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THEATRE: 07 AUGUST 2016

By CATHIE MORRISON

Those Who Fall in Love like Anchors Dropped upon the Ocean Floor, by Finegan Kruckemeyer | Directed by Adam Mitchell

Griffin Theatre Company (http://www.griffintheatre.com.au) | Stables Theatre, Darlinghurst, Sydney | Season now finished

Recently I had the pleasure of seeing Those Who Fall in Love like Anchors Dropped upon the Ocean Floor at the wonderfully intimate space of Griffin’s Stables Theatre in Sydney. The play is written by award winning Tasmanian playwright Finegan Kruckemeyer and performed brilliantly by a talented trio of young thespians (Joe Morris, Renee Newman and Ben Mortley).

Those Who Fall in Love like Anchors Dropped upon the Ocean Floor is about love and time and the way they affect each other. The story is told through five intertwined tales of moments that could lead to everlasting love or equally to a missed opportunity. The tales are distinctly discernable as the actors lead us through seamless transitions between characters with a whimsical nod to costume changes and the versatile use of distinct accents.

The tales of love cover a diverse range of encounters:

— Two female colleagues in the confines of a Russian submarine during wartime

— A philosophical Parisian watchmaker and a fleeting glimpse of a passerby

— A new and brave but bumpy start after a great loss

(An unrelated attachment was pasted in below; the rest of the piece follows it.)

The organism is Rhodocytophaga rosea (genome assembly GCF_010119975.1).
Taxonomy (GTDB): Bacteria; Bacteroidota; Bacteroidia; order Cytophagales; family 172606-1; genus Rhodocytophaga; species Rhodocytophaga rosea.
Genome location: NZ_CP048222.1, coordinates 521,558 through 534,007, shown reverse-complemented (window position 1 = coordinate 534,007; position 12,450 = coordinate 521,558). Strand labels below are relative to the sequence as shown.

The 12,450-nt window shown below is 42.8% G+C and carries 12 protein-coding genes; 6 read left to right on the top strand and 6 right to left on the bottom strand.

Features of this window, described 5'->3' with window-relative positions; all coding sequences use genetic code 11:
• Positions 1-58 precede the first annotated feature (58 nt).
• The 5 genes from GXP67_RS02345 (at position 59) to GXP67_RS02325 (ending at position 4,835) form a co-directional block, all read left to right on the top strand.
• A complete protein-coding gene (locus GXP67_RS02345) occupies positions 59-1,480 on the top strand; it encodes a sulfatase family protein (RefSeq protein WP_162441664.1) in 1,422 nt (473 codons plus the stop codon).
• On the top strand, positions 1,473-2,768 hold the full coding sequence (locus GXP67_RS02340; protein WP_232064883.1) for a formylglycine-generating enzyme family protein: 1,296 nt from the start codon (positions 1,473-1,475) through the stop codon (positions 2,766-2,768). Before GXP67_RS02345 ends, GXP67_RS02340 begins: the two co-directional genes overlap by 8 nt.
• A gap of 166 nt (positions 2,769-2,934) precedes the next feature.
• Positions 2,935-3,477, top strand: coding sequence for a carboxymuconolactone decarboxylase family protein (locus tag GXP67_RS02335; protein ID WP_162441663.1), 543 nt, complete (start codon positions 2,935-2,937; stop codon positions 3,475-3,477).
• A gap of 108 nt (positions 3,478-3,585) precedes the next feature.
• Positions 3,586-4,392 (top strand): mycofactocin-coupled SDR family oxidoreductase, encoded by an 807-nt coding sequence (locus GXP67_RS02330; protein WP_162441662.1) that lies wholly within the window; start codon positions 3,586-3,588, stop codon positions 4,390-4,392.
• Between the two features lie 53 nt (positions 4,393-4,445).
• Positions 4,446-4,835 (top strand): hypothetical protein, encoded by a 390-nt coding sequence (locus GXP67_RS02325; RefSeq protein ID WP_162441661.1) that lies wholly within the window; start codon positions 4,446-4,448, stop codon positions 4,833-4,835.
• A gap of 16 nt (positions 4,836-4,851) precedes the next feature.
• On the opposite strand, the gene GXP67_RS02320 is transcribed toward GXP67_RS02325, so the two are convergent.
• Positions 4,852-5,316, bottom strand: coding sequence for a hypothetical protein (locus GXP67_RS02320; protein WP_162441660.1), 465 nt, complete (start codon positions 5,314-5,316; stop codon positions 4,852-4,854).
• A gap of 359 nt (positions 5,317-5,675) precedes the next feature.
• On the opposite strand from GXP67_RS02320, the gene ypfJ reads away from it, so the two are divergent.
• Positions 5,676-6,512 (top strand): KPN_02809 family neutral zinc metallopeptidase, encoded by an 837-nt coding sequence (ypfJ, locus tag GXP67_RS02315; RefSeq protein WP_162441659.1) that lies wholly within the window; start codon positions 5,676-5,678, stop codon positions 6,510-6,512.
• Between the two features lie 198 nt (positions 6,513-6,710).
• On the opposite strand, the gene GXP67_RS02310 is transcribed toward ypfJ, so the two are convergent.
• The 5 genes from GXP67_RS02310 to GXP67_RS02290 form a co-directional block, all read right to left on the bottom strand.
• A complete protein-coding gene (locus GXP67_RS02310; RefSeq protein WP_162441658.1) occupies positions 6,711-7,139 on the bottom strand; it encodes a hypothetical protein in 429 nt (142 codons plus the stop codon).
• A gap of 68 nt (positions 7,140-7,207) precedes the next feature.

— The unrequited love of an unknown admirer

— A couple of strong-hearted rough diamonds who finally see the true nature of each other

As each tale unfolds, like a choreographed dance moving from tale to tale, we see what could be in the collective of those unique moments. The tales are then subtly rewound and retold with the smallest of change leading down a new path, sometimes to everlasting love and sometimes to disappointment.

The brilliantly simple set, designed by India Mehta, was used imaginatively to create an almost unnoticeable change between the scenes of each tale — a watchmaker’s shopfront on a Parisian street, a submerged Russian submarine off the coast of America, the snow-covered Appalachian Mountains and a small Chinese restaurant in inner-city Australia.

This is a brilliant 75-minute production of heart-warming stories, love’s great possibilities, laughter, tears, and then more laughter.

All images: Mike Timmins